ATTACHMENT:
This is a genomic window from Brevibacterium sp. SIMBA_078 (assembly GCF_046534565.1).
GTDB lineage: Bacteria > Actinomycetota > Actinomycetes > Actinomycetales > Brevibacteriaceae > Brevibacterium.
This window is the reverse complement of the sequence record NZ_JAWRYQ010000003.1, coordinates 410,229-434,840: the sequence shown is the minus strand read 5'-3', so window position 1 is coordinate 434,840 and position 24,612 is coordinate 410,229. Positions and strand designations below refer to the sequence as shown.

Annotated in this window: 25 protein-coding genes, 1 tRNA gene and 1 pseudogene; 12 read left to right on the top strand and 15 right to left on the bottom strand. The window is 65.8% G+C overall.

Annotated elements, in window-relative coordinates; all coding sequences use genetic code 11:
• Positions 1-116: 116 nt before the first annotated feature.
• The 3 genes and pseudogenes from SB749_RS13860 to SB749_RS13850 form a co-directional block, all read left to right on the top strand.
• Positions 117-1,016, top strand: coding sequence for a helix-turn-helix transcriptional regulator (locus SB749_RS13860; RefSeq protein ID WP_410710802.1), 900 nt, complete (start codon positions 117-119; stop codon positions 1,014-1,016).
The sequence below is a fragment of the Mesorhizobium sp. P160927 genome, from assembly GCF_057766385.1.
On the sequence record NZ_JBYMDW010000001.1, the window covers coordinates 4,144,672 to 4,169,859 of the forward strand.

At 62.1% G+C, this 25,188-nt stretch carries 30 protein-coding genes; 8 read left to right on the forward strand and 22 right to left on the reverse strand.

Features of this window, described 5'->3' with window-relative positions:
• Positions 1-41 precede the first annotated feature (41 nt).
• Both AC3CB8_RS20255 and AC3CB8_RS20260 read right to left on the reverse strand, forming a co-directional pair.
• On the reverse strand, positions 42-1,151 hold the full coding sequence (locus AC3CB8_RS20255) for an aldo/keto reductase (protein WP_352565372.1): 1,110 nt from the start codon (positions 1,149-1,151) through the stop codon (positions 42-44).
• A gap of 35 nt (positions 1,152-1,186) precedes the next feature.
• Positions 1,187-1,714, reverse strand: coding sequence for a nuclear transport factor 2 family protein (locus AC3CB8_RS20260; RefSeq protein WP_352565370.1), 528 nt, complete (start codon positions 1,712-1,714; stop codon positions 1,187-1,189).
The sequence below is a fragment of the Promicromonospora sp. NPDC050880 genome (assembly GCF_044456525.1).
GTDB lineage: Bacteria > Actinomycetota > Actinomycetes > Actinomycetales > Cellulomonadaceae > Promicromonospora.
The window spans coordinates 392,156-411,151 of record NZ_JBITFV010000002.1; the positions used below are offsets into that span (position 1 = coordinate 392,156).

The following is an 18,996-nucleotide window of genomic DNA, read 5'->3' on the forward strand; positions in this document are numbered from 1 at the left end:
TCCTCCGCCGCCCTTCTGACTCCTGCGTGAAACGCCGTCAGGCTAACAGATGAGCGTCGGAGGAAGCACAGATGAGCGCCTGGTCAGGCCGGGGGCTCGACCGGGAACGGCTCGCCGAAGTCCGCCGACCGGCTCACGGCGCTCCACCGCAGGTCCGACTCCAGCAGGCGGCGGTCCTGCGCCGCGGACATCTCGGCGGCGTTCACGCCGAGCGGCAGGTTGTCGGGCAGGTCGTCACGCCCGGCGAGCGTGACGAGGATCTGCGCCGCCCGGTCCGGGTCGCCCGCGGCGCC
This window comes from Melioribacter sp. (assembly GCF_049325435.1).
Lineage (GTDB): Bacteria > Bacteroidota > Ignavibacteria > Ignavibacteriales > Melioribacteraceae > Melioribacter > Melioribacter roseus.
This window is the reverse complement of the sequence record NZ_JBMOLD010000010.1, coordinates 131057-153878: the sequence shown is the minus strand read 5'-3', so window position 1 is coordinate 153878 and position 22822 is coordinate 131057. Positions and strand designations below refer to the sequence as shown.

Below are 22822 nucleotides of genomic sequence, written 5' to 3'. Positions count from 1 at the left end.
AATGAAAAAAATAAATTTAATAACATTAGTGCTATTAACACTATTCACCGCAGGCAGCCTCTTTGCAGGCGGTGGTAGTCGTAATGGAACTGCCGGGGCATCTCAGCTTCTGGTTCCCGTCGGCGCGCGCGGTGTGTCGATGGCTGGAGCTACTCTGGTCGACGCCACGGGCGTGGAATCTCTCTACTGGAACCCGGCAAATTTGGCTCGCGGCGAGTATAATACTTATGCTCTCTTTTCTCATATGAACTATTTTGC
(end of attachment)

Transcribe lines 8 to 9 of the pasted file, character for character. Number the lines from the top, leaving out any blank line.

• Positions 117-1,016, top strand: coding sequence for a helix-turn-helix transcriptional regulator (locus SB749_RS13860; RefSeq protein ID WP_410710802.1), 900 nt, complete (start codon positions 117-119; stop codon positions 1,014-1,016).
The sequence below is a fragment of the Mesorhizobium sp. P160927 genome, from assembly GCF_057766385.1.